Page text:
Well, this night Kato was operating within parameters and we collected our free ice cream cones without incident. The night was young so I decided to go visit North Yard. [Google Earth: 39°47’26.84″ N 104°59’57.81″ W] At that time, access was not nearly as restricted as now. I drove right up onto the gravel road along the west side of the yard and we just watched and listened to the activity for a while. The sun was down but the yard was brightly lit by the floodlight towers; the steady throb of diesels and the rattle and pop of yard activity formed a constant background of sounds. As we sat there, we noticed a caboose rolling along to the north, all by its lonesome (the switcher must have kicked it down the track). This looks interesting, we thought, so I began pacing it next to the tracks. The caboose was perhaps a dozen tracks from our side of the yard, not terribly close to us; the yard was fairly clear of cars and obstructions that night. We followed our quarry for quite a ways at about 15 MPH, when suddenly BANG! the caboose slammed into the back of a string of cars. I mean, it was really moving when it reached its train. Now, I realize that rolling stock is pretty durable and all that, but this seemed a bit… sloppy… on the part of the switch crew. But, no matter. I’ve seen baggage handlers who treated my suitcases no better, and those aren’t made of heavy gauge steel.
Business Train at Coal Creek
Have you ever made a decision that later had you asking yourself, What the heck was I thinking?
April 1989– We were visiting family in Boulder again. I invited my cousin “Dan” for an obligatory train-chasing morning. This time I decided not to take a camera– “I’m spending too much on film on this stuff” I told myself. We went up to Coal Creek as usual, parked and walked up near Tunnel One.
[39°52’44.87″ N 105°16’37.97″ W]
Well, guess what? An officer’s special was operated by the railroad that morning. I stood there dumbfounded and watched a pair of GP40-series locomotives lead a train consisting of three gold-painted streamlined passenger cars. A vista dome, a flattop car [I now know it was a diner], and a very familiar-looking observation car. These were, in order, lettered CALIFORNIA, UTAH, and KANSAS. And there I stood, thirty feet from trackside, watching this priceless photo-op roll past me, with no freaking camera!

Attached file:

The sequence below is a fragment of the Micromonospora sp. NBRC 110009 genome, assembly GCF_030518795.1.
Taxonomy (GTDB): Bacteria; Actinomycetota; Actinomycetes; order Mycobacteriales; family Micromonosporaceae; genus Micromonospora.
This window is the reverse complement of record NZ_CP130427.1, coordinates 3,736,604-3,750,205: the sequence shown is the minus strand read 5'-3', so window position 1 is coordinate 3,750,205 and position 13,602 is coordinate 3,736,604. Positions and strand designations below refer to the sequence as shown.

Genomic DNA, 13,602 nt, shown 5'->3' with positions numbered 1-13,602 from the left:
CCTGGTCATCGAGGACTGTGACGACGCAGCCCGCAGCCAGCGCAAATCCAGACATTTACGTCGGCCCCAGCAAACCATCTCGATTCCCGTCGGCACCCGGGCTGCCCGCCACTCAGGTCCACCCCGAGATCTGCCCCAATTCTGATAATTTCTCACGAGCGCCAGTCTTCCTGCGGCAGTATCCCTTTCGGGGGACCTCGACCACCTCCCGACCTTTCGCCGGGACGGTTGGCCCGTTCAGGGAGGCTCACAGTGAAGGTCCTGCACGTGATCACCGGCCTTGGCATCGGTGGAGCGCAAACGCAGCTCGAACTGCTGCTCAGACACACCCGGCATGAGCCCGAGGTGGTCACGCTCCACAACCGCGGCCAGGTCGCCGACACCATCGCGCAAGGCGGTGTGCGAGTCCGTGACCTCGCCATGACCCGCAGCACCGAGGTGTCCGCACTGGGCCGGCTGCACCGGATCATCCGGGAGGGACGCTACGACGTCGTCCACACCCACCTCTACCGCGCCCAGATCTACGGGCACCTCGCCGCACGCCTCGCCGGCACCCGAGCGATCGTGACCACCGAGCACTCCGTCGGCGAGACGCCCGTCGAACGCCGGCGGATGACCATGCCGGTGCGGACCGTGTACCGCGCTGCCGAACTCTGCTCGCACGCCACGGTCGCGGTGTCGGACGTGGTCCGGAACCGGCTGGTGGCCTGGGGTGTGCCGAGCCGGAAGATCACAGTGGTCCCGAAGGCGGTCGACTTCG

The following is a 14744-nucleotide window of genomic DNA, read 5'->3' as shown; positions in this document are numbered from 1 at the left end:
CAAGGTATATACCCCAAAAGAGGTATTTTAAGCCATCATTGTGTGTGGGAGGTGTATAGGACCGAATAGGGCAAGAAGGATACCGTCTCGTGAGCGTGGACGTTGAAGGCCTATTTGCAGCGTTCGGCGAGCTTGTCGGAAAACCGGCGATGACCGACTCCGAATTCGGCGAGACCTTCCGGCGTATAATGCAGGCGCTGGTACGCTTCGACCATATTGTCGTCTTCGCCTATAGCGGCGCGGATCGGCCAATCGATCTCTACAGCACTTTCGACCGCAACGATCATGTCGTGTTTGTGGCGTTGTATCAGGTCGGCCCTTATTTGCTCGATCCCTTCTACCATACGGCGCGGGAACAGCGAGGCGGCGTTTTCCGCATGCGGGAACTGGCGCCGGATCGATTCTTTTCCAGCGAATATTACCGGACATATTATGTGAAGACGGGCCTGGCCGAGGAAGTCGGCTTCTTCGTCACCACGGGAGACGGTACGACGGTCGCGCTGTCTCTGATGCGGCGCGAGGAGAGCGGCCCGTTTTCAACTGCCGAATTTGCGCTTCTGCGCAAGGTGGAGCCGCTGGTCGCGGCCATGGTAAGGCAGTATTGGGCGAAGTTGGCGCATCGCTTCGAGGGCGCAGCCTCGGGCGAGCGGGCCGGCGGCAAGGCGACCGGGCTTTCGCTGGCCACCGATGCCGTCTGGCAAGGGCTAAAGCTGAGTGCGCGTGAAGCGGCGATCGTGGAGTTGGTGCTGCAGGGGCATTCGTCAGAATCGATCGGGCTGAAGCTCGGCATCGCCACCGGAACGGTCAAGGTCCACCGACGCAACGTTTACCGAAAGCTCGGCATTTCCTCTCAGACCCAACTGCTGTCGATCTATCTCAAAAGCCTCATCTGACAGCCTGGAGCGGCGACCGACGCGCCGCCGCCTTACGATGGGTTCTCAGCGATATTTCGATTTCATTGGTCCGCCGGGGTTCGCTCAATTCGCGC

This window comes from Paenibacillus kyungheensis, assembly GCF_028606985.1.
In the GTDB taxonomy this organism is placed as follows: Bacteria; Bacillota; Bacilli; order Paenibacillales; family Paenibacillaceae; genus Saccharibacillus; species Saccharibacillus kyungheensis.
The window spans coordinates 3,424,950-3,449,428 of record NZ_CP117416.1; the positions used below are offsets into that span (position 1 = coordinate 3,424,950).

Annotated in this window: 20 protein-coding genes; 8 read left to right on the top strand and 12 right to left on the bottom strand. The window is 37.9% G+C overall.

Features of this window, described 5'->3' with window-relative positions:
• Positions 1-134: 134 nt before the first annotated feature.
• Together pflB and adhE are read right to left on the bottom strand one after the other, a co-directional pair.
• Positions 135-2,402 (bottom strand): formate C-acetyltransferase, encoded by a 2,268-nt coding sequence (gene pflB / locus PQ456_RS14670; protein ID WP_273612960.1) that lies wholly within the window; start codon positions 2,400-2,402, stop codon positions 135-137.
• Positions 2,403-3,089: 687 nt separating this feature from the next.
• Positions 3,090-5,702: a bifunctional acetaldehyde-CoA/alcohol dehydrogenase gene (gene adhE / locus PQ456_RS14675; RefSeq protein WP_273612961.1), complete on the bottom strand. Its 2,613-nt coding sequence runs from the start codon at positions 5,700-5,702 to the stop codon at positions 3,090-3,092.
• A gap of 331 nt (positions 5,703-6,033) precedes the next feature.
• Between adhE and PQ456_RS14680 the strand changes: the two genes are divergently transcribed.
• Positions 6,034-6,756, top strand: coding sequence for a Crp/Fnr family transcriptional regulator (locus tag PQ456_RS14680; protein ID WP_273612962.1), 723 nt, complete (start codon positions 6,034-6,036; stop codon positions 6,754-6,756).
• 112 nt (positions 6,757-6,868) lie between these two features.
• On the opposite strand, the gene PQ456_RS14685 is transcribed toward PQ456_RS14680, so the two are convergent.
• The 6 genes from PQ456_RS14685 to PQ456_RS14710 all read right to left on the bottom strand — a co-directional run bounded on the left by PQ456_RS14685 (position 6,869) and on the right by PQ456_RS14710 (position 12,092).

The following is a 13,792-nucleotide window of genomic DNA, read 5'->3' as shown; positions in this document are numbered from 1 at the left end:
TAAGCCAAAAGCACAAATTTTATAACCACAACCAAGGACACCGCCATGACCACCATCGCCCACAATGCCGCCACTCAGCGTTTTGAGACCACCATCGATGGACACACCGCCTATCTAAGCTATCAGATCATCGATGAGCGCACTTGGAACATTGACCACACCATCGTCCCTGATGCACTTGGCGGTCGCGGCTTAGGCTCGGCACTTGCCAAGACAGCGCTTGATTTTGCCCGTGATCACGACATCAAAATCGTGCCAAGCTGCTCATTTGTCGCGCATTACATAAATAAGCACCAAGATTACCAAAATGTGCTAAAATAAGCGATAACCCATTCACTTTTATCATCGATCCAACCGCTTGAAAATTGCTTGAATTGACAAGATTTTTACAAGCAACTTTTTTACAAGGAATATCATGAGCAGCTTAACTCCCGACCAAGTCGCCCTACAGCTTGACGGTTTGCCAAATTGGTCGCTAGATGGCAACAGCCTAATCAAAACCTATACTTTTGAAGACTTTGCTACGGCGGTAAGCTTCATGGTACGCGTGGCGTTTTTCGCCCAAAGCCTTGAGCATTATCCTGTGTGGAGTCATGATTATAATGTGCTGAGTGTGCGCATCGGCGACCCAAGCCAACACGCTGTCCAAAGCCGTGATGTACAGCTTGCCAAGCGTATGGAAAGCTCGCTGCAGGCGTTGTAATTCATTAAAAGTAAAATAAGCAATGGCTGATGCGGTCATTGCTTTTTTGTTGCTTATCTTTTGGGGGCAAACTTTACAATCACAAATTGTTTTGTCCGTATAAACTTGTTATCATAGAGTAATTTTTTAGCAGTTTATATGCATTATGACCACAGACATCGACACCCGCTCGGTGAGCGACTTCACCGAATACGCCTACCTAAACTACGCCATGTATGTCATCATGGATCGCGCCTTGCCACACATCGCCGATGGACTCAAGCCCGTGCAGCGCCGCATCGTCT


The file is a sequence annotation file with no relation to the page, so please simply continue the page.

What the HELL was I thinking? #KicksSelfInTheButt!
Pretty sure “Dan” gave me a pretty thorough heckling over it, too. Thanks for rubbing in the salt, Cuz.
Yeah, sure, I saw this trio many times on the Ski Train in subsequent years. But not like this. Not alone. Not in 1989.
I learned my lesson about taking a camera with me, after that.
A brief vignette, this. We were in Colorado Springs to attend a Phil Keaggy concert in October 1996. This was about a month after the Union Pacific – Southern Pacific merger, and we were staying in the La Quinta just off Austin Bluffs / Garden of the Gods Road. Being adjacent to the Joint Line, one would expect that there would be constant trains going by, but that was not the case. I haunted the tracks for a half hour one day when I had some free time, with no success. Then, the final morning of our stay, I happened to hear the rumble of approaching diesels, and ran for the car where I thought the camera was. Turned out I had left it in the room on the second floor. I knew I did not have time to retrieve it before the train arrived from the south, so I simply ran across the street and watched the train.
[Google Earth: 38°53’43.21″ N 104°49’36.93″ W]
The head end consisted of eleven– count ’em, eleven– locomotives. Nine were Southern Pacific and mostly pretty tattered-looking. The other two were D&RGW tunnel motors. I noted their numbers: 5390, 5411. The SP units were far too numerous (and frankly not interesting enough) for me to note all their numbers or even their types, other than being pretty much all EMD products. The Rio Grande being my first railroad love, I paid more attention to these two.
After this time those two units spent most of their time around Helper, Utah, where I managed to photograph the 5390 in November 2001, five years later.
Nothing but memory to help me remember the roll-by, but it’s still fresh in my head. The last days of the Espee / Grande combo, or the first chaotic days of the UP regime, depending on how one looks at it.
Now I have a very nice digital camera– have have some kind of digital camera for 10 years now– plus there’s always a cell phone camera if one gets caught completely unprepared. Such camera-less moments happen rarely these days. Back when incomes were less and film was a real cost to consider, it was far more likely for one to get caught short. As it is, I am hoping that I actually remember all these stories aright. But on the other hand– who’s going to prove me wrong? <wink>